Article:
Throughout the pledge process, we were constantly told we had to put up with the abuse, pledge meetings, abusive tirades that were directed towards us, the fear and intimidation, and if we didn’t we would be damned even worse. Being damned even worse would mean quitting the fraternity, but taking the latter option meant the frat was going to hunt us down and make our lives a living hell no matter where we went on campus which was frequently stated very explicitly during pledge meetings. So having pledged the frat created the underlying message that in order to have friendships you had to be damaging to yourself no matter what and you had no other options and that you had to put up with abuse to be a part of a social group.

This was a major double bind and going forward in my life I internalized this behavior. There were a number of instances where I was only willing to give myself negative options, neither of which was very good, and I was forced to choose one or the other. For many years this was a hellacious thinking pattern that I just recently broke.

From my earlier years, it was implied if I didn’t have any friends my only option was death. Realizing I didn’t have to make friends with everyone I met liberated me in a number of ways. Originally I felt a strong desire to maintain friendships no matter how I was being treated, but there were many times people didn’t have my best interest in mind and they were leveraging the friendship to gain things from me. This happened after my first episode of schizophrenia. I had no friends but there were people I had known from earlier years that wanted me to hang out and play cards. They pretended to be my friends while taking as much money from me as they possibly could, and when I ran out of money they stopped calling me.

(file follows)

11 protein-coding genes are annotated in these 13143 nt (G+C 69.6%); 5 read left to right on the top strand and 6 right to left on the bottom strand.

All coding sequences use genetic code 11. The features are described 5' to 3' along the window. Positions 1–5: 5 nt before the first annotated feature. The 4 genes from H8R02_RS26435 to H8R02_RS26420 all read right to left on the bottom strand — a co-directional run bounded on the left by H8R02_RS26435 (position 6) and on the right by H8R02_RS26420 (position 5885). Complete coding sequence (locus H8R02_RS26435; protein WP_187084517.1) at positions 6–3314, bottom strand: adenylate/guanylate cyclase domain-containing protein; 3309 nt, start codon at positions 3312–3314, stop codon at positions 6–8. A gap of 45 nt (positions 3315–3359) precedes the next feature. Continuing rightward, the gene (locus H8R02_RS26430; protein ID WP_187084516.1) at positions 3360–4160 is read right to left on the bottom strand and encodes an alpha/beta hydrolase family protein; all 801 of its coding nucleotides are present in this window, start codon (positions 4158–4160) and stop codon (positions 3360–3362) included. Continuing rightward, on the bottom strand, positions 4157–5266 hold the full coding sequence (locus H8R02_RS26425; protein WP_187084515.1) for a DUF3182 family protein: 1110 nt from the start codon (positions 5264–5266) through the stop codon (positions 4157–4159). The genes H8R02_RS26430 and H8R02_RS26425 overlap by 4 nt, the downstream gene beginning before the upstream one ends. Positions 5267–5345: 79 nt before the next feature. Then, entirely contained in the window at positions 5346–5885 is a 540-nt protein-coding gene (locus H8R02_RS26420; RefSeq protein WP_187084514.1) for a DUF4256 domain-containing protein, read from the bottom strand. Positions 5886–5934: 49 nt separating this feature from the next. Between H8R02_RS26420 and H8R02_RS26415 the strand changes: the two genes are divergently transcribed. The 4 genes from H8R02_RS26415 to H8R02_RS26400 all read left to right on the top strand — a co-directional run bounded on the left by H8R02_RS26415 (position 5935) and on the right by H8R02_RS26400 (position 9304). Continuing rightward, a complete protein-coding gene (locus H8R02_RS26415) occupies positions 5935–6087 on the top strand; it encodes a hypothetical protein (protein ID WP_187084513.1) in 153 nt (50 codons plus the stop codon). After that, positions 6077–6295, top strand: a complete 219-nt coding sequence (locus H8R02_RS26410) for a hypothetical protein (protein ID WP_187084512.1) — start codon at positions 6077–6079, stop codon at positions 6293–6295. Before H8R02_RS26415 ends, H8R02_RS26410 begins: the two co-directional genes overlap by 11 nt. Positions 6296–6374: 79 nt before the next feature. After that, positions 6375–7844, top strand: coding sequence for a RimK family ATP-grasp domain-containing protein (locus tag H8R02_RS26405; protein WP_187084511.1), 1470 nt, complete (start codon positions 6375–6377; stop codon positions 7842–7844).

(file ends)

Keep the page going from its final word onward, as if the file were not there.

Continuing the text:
During this time I continued to frequent the card game because I felt this immeasurable pressure to make friends otherwise I just wouldn’t be able to deal with the consequences. It felt like a ton of pressure to maintain potential friendships that in retrospect did not have any elements of kindness or goodness or of true friendship in them whatsoever. Again the underlying notion was not making friends would lead to my death, however, I wasn’t consciously aware of this. There was so much mental and emotional pressure to have friends that I was willing to lose close to ten thousand dollars to maintain these friendships and I played cards until my bank account ran out. Once the money ran out the people I thought were my friends stopped picking up the phone.

I finally realized that I have to give myself positive options and create positive options even when others aren’t providing them for me. For a while, I was a binary thinker believing there were usually only two options within any given situation and I had to choose one or the other, even if both weren’t good. Going forward I’ve learned I can always create new options for myself and I can give myself positive options, especially when other people aren’t doing so. There were a number of instances it felt like people only gave me negative options and I had to listen to them and choose one. As I’ve grown older I’ve realized the fraternity, the gamblers, the middle schoolers, don’t make the rules, and I don’t have to follow the rules of a double bind no matter who’s making them. I’m always free to create positive options for myself and to give myself a positive way out of any situation, especially when others aren’t doing so.

Another important component of this was realizing that I was only giving other people negative options at times as well. I realized in order to create and maintain friendships it was incredibly important to provide positive options for people whether this was conversationally, situationally, mentally or emotionally, and just in any context I could. This took the form of always allowing a conversation to go in a positive direction, allowing people to feel positive emotions whenever they wanted, allowing people to think positive thoughts about themselves as well. Doing so has helped make socialization become a lot easier and has helped me to think more freely as well.

My mental and emotional clarity have improved a great deal since taking this new approach and I can say that I have friends who are truly good friends and have my best interest in mind.